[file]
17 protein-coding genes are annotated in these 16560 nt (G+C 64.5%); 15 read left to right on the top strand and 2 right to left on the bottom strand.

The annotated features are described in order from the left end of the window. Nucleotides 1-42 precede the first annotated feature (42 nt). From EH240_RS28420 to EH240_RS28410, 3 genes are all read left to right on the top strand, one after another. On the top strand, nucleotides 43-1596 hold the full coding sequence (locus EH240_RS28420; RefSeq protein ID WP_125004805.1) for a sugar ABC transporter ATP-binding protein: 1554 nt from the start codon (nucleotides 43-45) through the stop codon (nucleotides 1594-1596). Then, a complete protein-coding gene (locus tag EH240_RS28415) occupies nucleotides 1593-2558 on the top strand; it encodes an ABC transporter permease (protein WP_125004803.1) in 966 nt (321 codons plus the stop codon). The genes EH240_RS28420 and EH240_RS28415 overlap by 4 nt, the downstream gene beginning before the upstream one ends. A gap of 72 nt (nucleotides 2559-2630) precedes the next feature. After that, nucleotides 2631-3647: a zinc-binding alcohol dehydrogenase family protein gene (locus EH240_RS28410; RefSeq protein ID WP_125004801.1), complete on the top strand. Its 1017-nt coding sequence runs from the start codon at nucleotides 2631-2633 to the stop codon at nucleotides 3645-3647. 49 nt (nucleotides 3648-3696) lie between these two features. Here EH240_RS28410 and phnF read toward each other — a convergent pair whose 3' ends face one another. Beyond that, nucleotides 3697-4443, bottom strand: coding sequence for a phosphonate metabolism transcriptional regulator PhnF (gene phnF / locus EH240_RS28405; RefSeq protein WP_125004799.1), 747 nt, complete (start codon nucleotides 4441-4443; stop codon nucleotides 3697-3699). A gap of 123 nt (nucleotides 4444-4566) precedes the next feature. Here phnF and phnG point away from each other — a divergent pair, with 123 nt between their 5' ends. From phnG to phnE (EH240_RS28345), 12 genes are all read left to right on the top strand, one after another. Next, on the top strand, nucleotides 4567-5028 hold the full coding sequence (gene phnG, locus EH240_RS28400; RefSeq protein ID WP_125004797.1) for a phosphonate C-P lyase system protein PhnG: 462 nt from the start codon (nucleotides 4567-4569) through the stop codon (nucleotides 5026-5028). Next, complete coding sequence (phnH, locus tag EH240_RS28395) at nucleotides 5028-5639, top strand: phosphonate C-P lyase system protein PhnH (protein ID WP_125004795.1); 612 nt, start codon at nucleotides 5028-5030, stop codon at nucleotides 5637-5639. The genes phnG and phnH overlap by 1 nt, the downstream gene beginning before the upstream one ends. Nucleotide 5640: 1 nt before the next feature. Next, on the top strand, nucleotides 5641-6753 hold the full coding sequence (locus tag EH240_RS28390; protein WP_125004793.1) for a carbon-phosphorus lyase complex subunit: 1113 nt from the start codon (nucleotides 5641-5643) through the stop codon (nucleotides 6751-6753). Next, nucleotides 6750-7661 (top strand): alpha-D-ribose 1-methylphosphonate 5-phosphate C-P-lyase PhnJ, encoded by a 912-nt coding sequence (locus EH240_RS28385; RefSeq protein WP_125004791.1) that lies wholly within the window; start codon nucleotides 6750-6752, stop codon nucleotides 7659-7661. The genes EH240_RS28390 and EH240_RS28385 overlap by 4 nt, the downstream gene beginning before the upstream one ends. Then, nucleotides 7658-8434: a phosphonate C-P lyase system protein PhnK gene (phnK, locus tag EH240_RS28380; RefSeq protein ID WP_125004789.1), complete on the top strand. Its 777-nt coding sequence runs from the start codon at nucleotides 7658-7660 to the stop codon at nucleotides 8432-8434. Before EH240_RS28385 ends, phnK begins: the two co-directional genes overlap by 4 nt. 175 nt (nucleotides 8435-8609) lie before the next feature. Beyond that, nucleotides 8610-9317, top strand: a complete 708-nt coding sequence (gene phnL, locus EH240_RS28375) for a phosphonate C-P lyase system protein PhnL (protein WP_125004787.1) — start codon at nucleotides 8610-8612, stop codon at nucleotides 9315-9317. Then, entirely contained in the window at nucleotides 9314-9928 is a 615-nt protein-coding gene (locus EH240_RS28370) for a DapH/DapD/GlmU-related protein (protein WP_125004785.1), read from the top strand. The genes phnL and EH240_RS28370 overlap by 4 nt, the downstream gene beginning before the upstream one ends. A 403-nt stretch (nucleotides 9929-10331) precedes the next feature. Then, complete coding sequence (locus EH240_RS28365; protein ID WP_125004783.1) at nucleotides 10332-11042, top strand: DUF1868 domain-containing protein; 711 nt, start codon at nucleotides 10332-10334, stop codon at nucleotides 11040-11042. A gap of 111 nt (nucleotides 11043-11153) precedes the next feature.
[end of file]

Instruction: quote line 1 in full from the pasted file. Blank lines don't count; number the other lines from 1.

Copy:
17 protein-coding genes are annotated in these 16560 nt (G+C 64.5%); 15 read left to right on the top strand and 2 right to left on the bottom strand.